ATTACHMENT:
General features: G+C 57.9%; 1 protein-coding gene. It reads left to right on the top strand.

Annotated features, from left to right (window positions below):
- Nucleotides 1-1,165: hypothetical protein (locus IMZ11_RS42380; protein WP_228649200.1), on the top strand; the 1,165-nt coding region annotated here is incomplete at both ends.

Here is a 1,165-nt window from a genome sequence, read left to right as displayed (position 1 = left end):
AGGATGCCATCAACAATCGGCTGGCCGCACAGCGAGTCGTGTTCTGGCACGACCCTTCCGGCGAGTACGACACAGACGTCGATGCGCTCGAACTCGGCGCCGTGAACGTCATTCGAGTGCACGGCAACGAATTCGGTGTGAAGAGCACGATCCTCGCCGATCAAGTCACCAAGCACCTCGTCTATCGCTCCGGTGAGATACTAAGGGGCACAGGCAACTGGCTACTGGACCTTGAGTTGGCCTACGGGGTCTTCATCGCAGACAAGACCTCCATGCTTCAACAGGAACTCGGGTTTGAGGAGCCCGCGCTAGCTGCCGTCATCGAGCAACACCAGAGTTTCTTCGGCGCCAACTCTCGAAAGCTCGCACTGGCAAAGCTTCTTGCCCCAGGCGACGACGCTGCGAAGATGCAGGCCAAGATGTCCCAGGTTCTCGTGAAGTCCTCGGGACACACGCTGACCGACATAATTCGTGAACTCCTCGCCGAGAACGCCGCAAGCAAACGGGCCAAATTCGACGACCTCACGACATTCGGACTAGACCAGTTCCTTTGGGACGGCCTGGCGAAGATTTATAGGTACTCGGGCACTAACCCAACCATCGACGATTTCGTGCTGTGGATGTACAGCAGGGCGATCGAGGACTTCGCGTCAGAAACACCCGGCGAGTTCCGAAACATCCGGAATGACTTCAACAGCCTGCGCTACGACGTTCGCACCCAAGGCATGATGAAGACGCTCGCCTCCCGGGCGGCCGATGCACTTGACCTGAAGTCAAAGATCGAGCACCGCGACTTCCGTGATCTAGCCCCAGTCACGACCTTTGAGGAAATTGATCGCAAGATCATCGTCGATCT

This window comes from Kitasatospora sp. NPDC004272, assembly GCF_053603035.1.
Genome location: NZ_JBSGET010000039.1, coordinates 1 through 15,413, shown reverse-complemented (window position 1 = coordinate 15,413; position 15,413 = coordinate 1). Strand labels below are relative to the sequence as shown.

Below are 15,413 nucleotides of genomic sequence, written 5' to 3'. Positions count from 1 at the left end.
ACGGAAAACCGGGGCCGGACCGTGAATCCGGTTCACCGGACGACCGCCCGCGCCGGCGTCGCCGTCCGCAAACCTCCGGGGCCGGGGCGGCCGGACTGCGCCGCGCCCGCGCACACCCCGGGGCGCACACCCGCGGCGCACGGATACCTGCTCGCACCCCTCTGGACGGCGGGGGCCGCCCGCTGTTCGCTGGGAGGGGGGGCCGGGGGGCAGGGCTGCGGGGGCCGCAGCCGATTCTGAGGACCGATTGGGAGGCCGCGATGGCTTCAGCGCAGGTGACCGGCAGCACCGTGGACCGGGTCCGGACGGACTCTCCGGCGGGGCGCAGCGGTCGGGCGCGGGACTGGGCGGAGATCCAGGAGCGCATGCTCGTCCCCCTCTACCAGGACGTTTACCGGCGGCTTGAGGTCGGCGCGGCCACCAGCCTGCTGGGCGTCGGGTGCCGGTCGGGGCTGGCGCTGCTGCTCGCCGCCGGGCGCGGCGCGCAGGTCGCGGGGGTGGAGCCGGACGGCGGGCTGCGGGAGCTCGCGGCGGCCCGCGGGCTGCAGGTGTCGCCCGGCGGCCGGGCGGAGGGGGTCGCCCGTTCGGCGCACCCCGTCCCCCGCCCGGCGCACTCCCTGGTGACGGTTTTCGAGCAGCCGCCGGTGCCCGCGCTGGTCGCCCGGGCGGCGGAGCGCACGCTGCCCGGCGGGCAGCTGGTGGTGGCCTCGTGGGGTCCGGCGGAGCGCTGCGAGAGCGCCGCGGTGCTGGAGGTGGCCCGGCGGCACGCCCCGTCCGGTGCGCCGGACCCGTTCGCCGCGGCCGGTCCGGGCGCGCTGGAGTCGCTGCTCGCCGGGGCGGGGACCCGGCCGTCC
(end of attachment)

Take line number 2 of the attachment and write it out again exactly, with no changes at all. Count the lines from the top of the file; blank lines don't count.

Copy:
Annotated features, from left to right (window positions below):